Tuesday, August 07, 2007

What is HD Audio?

I just read a response by Mark Waldrup, Ph.D., to an article on HD Audio that appeared in SmartHouse News. Mark is the chief engineer at AIX Records. He's also the founder and director of the High Definition Surround Music Association (HDSMA), a non-profit dedicated to supplying accurate information and demos of HD Audio.

In his comments, Mark answers "What is HD Audio?"

Here's the definition the HDSMA prefers - "HD Audio is music or sound that is captured from the acoustic source at or near the fidelity of human hearing."

Mark explains that this means recorded/reproduced sound that has a frequency response of at least 20 kHz and a dynamic range of around 124 dB or more.

He goes on the say that the only consumer formats capable of supporting HD Audio fidelity are SACD and DVD-Audio. However, most of the SACD and DVD-Audio discs released are not true HD Audio because they are performances that were recorded before HD recording equipment was available. The analog tape equipment is only capable of a frequency response of 18 kHz and a signal to noise ratio of 72 dB, which is equivalent to a sample rate less than 44.1 kHz and a bit depth of 12 bits. Mark explains that even though you re-record it at 24 bit/96 kHz, it won't sound any better than the original analog master tape.

Mark also mentions that the HD in HD Radio doesn't stand for high definition, but is instead something like "hybrid digital." I agree that this is only adding to consumer confusion, especially when you consider that the resolution of HD Radio is only 64 kbps, which is half the bitrate of the worst quality MP3 or iTunes downloads available today.

Personally, I think the marketers have really screwed things up. It probably started when the marketing folks at Microsoft referred to the quality of their WMA encoder as "CD quality" when the bitrate was set to 128 kbps. The marketers probably know that if this kind of thing is repeated enough people will just accept it as fact (hmmm, that sounds familiar). Other companies simply play along. Now MusicGiants refers to their losslessly compressed tracks, which are really CD quality, as HD audio to distinguish it from the lossy encoded tracks available from the big music services like iTunes. Their 24 bit/96 kHz tracks are now referred to as "Super HD Audio". According to Mark, MusicGiant's "Super HD Audio" isn't even HD Audio because it was re-purposed from the original analog master tapes instead of recorded with actual HD equipment.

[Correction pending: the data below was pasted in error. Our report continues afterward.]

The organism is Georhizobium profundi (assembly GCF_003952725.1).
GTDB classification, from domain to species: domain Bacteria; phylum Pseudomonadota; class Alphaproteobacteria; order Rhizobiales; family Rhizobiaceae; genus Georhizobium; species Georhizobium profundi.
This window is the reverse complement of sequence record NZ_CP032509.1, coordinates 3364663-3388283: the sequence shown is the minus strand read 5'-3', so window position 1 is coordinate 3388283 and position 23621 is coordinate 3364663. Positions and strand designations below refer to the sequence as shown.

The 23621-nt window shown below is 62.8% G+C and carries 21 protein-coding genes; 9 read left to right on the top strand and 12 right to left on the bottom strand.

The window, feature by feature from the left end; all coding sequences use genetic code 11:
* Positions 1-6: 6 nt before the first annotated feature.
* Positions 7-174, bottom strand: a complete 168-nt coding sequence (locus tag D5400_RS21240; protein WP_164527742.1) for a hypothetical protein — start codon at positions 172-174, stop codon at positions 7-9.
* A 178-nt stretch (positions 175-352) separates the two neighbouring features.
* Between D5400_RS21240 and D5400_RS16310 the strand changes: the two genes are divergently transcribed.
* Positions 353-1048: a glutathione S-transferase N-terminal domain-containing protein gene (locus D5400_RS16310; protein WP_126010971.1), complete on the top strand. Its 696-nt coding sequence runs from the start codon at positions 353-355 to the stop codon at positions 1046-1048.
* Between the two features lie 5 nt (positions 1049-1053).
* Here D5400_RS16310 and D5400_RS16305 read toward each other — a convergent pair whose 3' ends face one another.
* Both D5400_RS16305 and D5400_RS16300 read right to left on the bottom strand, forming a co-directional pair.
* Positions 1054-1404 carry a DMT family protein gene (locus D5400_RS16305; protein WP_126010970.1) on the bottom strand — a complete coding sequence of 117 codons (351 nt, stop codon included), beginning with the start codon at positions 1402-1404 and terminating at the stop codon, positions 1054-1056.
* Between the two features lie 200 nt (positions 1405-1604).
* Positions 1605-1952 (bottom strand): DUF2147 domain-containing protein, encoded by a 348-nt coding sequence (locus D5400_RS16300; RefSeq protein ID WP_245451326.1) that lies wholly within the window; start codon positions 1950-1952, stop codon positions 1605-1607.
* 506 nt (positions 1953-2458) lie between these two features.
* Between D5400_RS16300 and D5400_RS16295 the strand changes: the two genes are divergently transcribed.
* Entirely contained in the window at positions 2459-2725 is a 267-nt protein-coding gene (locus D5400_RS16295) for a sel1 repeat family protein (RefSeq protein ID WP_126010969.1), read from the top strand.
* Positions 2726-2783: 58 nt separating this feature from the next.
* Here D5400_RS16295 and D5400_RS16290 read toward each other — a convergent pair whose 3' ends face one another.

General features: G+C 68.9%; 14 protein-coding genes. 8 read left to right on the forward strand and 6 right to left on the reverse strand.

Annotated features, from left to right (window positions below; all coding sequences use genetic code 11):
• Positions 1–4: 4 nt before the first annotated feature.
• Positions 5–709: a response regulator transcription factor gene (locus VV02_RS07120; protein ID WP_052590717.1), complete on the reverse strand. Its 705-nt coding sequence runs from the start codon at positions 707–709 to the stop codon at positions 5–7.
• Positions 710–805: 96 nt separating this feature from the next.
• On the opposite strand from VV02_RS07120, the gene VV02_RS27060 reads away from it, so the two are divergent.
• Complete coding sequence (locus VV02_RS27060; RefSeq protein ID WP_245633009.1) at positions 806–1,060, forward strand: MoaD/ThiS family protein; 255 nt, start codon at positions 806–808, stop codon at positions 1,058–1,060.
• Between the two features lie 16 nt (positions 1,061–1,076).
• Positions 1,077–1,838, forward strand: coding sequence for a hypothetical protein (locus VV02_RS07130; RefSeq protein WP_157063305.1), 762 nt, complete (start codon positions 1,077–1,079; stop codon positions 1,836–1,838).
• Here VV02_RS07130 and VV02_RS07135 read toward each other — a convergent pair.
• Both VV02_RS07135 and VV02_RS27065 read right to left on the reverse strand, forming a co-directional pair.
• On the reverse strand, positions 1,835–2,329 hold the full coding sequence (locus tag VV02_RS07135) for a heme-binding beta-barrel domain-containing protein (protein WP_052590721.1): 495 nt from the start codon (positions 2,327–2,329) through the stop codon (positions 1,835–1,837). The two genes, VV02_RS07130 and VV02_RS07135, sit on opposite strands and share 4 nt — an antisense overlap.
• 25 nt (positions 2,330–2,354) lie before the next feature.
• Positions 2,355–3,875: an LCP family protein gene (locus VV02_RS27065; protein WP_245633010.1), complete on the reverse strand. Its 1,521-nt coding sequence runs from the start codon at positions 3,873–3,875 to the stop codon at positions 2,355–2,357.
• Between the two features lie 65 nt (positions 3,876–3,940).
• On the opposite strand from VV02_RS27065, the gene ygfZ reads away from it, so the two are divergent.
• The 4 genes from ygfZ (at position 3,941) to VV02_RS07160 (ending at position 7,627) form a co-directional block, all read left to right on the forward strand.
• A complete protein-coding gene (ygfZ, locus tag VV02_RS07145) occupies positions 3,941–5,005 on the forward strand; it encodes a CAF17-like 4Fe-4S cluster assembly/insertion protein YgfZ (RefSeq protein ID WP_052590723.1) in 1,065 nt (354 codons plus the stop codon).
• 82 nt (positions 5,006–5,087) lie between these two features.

I have listened to 24 bit/96 kHz recordings (both 2 channel and 5.1 surround) from MusicGiants and they do sound better than the same recordings that I already owned on CD. However, I haven't had a chance to listen to the HD Audio offered by AIX Records. I first read about Mark (Dr. AIX) last Winter and am still waiting for them to launch their itrax.com website, which will offer HD Audio downloads. I thought their website was going to go live in June. I wonder what is holding them up... Anyhow, I am looking forward to hearing what Mark calls True HD audio. Hopefully they will have a diverse catalog with a lot of great artists to choose from.


  1. The "HD" in HD Radio stands for Huge Disappointment, which consumers have ZERO interest:


  2. Hi,

    AIX has several jazz DVD-A records for you to to listen to ... hmmm ... did you not know that ... ????

  3. Yes, I guess I haven't explained myself very well. I know AIX Records sells DVD-A discs. However, I don't have a DVD-A player and I don't have a Creative Labs soundcard that supports DVD-A playback -- we are trying to develop our own soundcard technology. So, I am looking forward to downloading 24bit/96kHz audio from iTrax.com when they are available.

  4. I've also looked at AIX Record's catalog of artists. I'm sure they are all "world class" musicians, but none of them are artists that I've sought out or currently listen to. It would be great if AIX Records/iTrax.com offered music from some artists like 'The Bad Plus', Wynton and Branford Marsalis, Pat Metheny, Roy Hargrove, Joshua Bell, and Bill Frisell, to name just a few.

  5. and... just to make myself clear, I don't usually buy music that just makes my system sound good. So, just because it is a really good quality 24bit/96kHz recording is not enough. It has to be music that I enjoy. That said, I'd still like to hear some of their recordings. Who knows... maybe I'll really like some of the music from the AIX catalog. It's happened before when I downloaded music of previously unknown (to me) musicians from places like Magnatunes.